From where I stand: “Together we’ll leave the world a much better place than we found it”

“I’ve been fighting injustice against women even before I was born.

When Ma was pregnant with me, their second daughter, my neighbours and relatives tried to [make her] abort me. They said, ‘Daughters are a burden… You should try for a son’. My parents knew their daughter would be no less than a son, and I got a shot at life.

They then began an Organization called ‘Saarthi’ [leader/helper/driver] to raise awareness about female foeticide. While most kids played with toys, I was on the front-lines of campaigns, peaceful protests and marches. When I was five, I [already] knew my life’s purpose: to fight to change the world. My first speech about female foeticide was at age six. [Through their advocacy], my family managed to save over 1,000 girls from being aborted.

In 2009, I helped my sister produce a documentary about climate change to be shown in 100 schools across six states. We knew that to create real impact, we had to make changes at the grassroots level. We adopted a village, planted 200 saplings there, and set up a mobile school. The village officials often barred us from entry, but we persisted, and 121 students showed up on a Saturday!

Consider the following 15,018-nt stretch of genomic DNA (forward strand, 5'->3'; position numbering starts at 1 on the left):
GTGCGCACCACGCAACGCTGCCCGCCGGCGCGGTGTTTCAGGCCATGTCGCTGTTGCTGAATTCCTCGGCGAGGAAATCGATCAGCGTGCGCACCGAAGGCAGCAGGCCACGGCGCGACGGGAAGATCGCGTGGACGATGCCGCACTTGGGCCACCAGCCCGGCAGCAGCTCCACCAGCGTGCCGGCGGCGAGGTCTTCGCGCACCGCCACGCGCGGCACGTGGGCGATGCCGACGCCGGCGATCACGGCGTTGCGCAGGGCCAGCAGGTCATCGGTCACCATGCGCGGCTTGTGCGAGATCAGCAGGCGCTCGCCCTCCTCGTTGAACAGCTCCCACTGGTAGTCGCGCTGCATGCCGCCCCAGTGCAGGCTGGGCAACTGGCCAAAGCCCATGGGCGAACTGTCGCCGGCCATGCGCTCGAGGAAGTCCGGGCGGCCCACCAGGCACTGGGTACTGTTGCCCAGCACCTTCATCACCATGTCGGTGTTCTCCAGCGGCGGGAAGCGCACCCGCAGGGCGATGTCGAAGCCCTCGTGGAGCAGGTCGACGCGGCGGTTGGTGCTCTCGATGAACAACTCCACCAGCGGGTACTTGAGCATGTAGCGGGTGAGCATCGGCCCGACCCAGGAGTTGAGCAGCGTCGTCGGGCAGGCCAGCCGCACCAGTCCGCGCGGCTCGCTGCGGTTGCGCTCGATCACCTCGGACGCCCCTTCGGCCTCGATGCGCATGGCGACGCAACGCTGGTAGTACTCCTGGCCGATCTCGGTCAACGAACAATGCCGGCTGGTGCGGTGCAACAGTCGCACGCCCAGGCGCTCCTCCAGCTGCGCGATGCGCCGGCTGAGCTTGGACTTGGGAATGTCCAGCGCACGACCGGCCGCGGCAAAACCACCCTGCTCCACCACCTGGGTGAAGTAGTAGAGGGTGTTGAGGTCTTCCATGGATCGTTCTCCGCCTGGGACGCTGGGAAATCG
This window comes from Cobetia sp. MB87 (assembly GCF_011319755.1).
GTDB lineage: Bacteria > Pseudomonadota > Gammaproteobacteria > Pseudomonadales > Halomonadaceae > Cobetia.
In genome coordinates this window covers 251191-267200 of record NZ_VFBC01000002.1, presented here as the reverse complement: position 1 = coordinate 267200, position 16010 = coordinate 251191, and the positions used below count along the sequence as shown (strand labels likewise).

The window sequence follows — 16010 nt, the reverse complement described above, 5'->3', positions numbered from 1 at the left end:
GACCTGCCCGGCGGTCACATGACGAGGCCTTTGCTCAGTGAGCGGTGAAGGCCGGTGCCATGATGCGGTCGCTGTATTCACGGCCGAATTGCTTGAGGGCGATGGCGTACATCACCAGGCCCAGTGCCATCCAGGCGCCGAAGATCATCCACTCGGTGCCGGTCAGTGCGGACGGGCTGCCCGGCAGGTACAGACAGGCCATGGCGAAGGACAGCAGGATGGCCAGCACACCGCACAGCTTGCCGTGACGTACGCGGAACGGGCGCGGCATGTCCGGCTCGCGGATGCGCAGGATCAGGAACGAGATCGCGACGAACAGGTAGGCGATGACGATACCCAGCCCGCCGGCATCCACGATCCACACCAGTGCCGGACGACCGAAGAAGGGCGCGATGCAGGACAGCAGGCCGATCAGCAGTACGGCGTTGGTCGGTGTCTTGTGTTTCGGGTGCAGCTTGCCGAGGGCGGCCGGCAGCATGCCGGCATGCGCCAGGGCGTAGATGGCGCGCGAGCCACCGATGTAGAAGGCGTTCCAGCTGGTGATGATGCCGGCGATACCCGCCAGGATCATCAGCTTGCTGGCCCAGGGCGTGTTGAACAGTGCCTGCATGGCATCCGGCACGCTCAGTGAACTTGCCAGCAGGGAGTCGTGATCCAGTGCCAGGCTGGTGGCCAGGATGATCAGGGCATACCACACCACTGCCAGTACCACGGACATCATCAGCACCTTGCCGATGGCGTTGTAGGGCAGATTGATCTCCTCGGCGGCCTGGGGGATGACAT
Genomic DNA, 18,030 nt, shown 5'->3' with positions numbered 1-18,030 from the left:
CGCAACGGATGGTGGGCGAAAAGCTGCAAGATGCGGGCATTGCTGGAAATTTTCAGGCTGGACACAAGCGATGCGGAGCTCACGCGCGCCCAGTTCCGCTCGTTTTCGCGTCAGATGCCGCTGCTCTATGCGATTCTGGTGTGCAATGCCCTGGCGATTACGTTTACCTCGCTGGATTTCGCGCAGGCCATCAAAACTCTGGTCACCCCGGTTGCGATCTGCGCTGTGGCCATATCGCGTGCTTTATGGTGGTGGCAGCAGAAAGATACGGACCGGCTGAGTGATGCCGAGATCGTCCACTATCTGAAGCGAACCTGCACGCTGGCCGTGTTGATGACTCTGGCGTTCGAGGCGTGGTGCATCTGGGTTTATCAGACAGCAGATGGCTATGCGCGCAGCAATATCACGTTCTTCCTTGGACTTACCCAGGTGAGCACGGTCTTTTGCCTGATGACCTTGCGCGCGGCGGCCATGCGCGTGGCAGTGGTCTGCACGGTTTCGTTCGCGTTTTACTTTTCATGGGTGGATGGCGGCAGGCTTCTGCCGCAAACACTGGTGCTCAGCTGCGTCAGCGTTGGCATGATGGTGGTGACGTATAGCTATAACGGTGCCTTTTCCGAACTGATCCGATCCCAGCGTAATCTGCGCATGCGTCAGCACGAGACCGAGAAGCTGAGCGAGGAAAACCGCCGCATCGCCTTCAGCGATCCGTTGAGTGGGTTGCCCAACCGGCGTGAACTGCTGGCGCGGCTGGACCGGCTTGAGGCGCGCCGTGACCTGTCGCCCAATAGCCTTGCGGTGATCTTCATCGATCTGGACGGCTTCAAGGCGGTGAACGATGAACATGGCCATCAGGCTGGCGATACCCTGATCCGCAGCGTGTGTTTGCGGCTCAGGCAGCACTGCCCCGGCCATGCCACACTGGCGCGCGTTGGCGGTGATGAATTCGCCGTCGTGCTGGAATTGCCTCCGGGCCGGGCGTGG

When we asked why they gave up their weekends, a girl raised her hand and said: “Because I want to be as smart as the kids who get to go to school.” Within a week we had 139 students enrolled.

Over time, that school became close to my heart and I’d spend every weekend teaching young girls – about managing their periods, reproductive health and to believe in themselves.

None of this would have been possible if my parents hadn’t fought to give me life. They believed that one day I could change the world, and I will… and I will not do it alone. If there’s one thing I know about women, it’s that together we’ll leave the world a much better place than we found it; all we need is a chance.”


SDG 5: Gender equality

As part of a partnership to celebrate the 75th anniversary of the United Nations, Ananya Banerjee, 17, was featured by Humans of Bombay in collaboration with UN Women India, for their #GenerationEquality campaign. As a champion of girls rights and gender equality, Ananya has been working against female foeticide and climate change and to promote education. Currently, she is pursuing her final year of school and is studying Humanities. She is a passionate social activist and poet.